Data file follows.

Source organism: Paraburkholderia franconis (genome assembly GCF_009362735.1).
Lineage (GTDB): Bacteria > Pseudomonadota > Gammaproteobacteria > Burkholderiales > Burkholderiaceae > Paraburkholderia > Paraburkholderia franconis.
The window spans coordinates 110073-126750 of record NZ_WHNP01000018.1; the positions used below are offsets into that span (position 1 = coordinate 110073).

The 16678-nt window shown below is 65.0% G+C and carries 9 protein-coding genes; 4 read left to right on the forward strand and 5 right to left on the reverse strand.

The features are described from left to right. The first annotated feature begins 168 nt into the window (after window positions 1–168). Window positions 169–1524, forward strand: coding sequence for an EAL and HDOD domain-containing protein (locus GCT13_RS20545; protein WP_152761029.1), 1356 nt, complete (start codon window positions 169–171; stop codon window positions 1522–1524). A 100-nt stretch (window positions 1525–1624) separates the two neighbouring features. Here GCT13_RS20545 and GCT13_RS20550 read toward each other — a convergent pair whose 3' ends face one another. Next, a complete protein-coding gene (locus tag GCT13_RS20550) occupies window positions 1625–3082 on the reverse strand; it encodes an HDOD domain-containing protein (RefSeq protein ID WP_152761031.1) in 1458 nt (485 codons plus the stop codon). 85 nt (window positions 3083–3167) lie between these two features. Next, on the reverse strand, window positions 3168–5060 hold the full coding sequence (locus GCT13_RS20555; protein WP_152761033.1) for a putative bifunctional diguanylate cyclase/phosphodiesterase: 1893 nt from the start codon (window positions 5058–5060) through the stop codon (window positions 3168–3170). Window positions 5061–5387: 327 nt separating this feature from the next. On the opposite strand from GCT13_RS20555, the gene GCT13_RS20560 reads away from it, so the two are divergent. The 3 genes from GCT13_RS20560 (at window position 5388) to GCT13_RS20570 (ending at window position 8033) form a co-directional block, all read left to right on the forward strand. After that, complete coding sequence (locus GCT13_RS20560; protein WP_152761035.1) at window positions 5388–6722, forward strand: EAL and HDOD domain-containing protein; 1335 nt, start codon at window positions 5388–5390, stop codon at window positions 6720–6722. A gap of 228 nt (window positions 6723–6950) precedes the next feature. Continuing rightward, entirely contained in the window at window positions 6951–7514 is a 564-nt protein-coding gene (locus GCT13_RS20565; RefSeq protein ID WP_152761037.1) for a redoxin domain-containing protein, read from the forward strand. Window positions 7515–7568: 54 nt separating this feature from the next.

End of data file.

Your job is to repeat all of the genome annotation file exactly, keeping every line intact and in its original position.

Source organism: Paraburkholderia franconis (genome assembly GCF_009362735.1).
Lineage (GTDB): Bacteria > Pseudomonadota > Gammaproteobacteria > Burkholderiales > Burkholderiaceae > Paraburkholderia > Paraburkholderia franconis.
The window spans coordinates 110073-126750 of record NZ_WHNP01000018.1; the positions used below are offsets into that span (position 1 = coordinate 110073).

The 16678-nt window shown below is 65.0% G+C and carries 9 protein-coding genes; 4 read left to right on the forward strand and 5 right to left on the reverse strand.

The features are described from left to right. The first annotated feature begins 168 nt into the window (after window positions 1–168). Window positions 169–1524, forward strand: coding sequence for an EAL and HDOD domain-containing protein (locus GCT13_RS20545; protein WP_152761029.1), 1356 nt, complete (start codon window positions 169–171; stop codon window positions 1522–1524). A 100-nt stretch (window positions 1525–1624) separates the two neighbouring features. Here GCT13_RS20545 and GCT13_RS20550 read toward each other — a convergent pair whose 3' ends face one another. Next, a complete protein-coding gene (locus tag GCT13_RS20550) occupies window positions 1625–3082 on the reverse strand; it encodes an HDOD domain-containing protein (RefSeq protein ID WP_152761031.1) in 1458 nt (485 codons plus the stop codon). 85 nt (window positions 3083–3167) lie between these two features. Next, on the reverse strand, window positions 3168–5060 hold the full coding sequence (locus GCT13_RS20555; protein WP_152761033.1) for a putative bifunctional diguanylate cyclase/phosphodiesterase: 1893 nt from the start codon (window positions 5058–5060) through the stop codon (window positions 3168–3170). Window positions 5061–5387: 327 nt separating this feature from the next. On the opposite strand from GCT13_RS20555, the gene GCT13_RS20560 reads away from it, so the two are divergent. The 3 genes from GCT13_RS20560 (at window position 5388) to GCT13_RS20570 (ending at window position 8033) form a co-directional block, all read left to right on the forward strand. After that, complete coding sequence (locus GCT13_RS20560; protein WP_152761035.1) at window positions 5388–6722, forward strand: EAL and HDOD domain-containing protein; 1335 nt, start codon at window positions 5388–5390, stop codon at window positions 6720–6722. A gap of 228 nt (window positions 6723–6950) precedes the next feature. Continuing rightward, entirely contained in the window at window positions 6951–7514 is a 564-nt protein-coding gene (locus GCT13_RS20565; RefSeq protein ID WP_152761037.1) for a redoxin domain-containing protein, read from the forward strand. Window positions 7515–7568: 54 nt separating this feature from the next.